Southern Bornean Orangutan (Pongo pygmaeus wurmbii)
Mohamed bin Zayed Species project number 142510181
Conserving the Bornean Orangutan: protecting and rehabilitating critical habitat in the Sabangau peat-swamp forest
The Orangutan Tropical Peatland Project (OuTrop) is a research and conservation NGO established in 1999, with a team of 35 full-time conservation biologists, field researchers and support staff, including leaders in orangutan, gibbon and felid conservation. We are dedicated to the study and conservation of the Bornean orangutan and other endangered biodiversity throughout Kalimantan; especially in the tropical peat-swamp forests of Central Kalimantan. We are based in the Sabangau Forest, home to globally important primate populations, including the largest known populations of the Bornean orangutan, Pongo pygmaeus and the Southern Bornean gibbon, Hylobates albibarbis. OuTrop was instrumental in the protection of 585,000 ha of peat-swamp forest in the Sabangau catchment as a National Park, and today we work with local partners CIMTROP and the University of Palangkaraya to promote research, capacity building, conservation and management in this region.
Research, capacity-building and education activities take place in The Natural Laboratory for the Study of Peat-swamp Forest; a Centre of Excellence dedicated to research on the ecology and biodiversity of tropical peatlands and developing local knowledge through outreach and school link-ups. Our scientists study orangutan distribution, density, behaviour and ecology in order to understand population dynamics; determine the impacts of logging, hunting and forest fragmentation over different timescales; and provide feedback for protected-area managers. We apply this knowledge throughout Kalimantan to identify priority populations, recommend conservation solutions and advise NGO’s, companies and other stakeholders on best practices for managing forests for orangutan conservation.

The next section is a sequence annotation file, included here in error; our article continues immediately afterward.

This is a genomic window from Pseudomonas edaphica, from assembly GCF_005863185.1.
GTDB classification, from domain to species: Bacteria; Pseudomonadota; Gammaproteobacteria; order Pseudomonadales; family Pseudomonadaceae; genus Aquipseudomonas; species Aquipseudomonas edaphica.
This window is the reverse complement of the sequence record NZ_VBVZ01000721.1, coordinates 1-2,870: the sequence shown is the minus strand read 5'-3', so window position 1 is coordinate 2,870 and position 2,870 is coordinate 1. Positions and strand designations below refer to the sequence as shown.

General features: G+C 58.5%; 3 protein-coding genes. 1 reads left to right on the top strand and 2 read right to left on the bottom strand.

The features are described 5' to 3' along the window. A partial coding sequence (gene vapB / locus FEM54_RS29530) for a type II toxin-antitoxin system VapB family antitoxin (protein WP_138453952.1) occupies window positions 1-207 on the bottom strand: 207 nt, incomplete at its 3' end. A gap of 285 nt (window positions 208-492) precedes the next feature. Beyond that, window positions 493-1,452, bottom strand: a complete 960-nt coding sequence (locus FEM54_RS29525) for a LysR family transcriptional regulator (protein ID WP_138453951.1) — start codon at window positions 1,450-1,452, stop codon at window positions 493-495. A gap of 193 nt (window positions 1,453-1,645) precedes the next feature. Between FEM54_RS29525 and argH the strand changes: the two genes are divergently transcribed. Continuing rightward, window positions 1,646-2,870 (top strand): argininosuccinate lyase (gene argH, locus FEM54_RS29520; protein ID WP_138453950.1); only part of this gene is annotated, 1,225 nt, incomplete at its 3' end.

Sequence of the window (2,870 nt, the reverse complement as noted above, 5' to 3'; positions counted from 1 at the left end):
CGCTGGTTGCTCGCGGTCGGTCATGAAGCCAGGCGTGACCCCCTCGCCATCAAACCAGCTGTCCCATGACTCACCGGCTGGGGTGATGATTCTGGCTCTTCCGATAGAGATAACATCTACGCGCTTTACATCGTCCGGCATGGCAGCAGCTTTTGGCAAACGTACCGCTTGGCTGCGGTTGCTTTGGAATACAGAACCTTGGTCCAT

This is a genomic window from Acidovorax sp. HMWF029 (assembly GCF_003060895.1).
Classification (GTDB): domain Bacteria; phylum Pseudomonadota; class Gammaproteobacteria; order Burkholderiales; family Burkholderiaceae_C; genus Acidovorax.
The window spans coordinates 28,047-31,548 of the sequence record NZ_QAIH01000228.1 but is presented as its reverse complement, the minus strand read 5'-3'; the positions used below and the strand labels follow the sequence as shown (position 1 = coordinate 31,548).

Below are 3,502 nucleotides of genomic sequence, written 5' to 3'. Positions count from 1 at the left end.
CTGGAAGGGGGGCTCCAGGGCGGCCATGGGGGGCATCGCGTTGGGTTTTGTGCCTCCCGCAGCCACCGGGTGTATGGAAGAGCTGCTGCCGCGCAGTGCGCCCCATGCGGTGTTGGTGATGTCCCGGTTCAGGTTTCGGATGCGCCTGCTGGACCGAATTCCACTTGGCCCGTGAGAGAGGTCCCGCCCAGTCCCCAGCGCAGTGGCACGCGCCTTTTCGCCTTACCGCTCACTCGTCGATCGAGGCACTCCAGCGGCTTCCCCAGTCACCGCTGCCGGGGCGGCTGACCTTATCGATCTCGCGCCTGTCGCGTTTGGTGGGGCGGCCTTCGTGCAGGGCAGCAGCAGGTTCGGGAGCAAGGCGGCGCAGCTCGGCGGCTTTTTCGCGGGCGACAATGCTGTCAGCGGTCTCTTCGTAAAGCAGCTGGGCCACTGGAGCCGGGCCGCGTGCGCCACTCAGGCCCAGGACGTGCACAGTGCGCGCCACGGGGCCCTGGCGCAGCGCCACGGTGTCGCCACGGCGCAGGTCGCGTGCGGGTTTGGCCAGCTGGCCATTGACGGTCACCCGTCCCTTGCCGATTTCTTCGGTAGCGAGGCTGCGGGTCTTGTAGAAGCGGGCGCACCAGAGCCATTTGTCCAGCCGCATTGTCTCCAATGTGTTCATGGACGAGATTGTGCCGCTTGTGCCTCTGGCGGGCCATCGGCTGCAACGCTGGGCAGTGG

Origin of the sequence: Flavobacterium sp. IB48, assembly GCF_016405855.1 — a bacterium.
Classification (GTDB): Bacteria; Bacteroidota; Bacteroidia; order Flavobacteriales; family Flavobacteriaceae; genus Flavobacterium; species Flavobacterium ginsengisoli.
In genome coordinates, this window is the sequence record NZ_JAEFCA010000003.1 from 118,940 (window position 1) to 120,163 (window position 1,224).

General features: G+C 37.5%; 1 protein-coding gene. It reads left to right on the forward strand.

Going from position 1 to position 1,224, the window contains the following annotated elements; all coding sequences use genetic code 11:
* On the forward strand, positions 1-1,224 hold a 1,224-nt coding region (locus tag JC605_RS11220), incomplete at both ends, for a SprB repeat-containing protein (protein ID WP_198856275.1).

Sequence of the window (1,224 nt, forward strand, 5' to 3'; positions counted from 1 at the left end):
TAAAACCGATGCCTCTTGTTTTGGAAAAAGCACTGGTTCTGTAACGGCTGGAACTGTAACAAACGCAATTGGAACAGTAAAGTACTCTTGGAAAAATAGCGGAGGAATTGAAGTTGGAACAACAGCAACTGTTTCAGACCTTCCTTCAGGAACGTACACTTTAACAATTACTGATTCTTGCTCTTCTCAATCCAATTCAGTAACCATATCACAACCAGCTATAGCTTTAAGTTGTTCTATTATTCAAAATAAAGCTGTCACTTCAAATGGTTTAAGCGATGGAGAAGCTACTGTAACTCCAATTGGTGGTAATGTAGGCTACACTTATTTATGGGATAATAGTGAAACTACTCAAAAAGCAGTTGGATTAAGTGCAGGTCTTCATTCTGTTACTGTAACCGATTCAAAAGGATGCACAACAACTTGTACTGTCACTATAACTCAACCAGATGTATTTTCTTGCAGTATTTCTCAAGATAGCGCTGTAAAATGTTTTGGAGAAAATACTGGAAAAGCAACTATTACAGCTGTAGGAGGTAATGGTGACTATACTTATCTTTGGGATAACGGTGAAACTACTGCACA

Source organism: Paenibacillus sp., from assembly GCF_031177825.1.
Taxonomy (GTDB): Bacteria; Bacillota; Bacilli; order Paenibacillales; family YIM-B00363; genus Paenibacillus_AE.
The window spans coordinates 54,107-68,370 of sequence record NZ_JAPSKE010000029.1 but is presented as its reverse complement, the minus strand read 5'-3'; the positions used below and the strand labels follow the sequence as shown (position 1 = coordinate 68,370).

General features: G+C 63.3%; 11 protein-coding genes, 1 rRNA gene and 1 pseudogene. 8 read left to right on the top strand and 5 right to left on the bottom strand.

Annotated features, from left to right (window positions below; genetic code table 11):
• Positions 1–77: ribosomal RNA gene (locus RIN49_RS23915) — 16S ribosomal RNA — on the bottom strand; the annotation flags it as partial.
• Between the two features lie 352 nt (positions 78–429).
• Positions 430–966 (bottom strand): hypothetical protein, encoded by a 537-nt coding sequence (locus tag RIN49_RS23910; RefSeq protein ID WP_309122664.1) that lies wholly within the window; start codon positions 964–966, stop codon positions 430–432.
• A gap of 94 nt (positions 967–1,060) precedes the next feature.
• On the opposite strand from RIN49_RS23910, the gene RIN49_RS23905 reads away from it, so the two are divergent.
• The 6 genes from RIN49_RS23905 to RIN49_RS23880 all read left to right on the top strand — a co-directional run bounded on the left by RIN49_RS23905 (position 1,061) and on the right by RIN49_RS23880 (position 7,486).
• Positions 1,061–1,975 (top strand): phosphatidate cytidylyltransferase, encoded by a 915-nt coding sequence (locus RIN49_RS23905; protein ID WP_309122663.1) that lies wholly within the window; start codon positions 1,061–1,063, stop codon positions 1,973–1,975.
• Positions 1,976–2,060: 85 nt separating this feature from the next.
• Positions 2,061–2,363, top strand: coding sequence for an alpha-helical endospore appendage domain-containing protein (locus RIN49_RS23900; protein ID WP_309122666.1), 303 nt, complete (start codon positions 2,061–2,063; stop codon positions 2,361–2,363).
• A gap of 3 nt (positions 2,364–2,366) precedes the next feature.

Borneo’s tropical peat-swamp forests are complex, fragile ecosystems which are exploited for timber and badly affected by drainage and fire. Before it was protected, the Sabangau Forest was subject to rampant illegal logging, which resulted in the removal of nearly all commercially-valuable large trees, the cutting of drainage canals several kilometres long to float out felled logs, and a crash in orangutan numbers which wiped out over a third of the population at the start of the 21st century. We support a dedicated community patrol and fire-fighting team from the nearby village, who stopped illegal logging in 2004; prevent any more logging, hunting or electric fishing; locate and extinguish dry-season fires; and encourage sustainable fishing techniques and sustainable harvesting of natural forest products. To reverse the problems of drainage, logging and fire, we work together with our Indonesian partners CIMTROP to reforest cleared and burnt peatland and build dams on drainage canals to restore natural waterlogged conditions. This is critical because peat needs to be wet or it degrades and decays, so the very future of the ecosystem is at threat without this MBZ-supported project.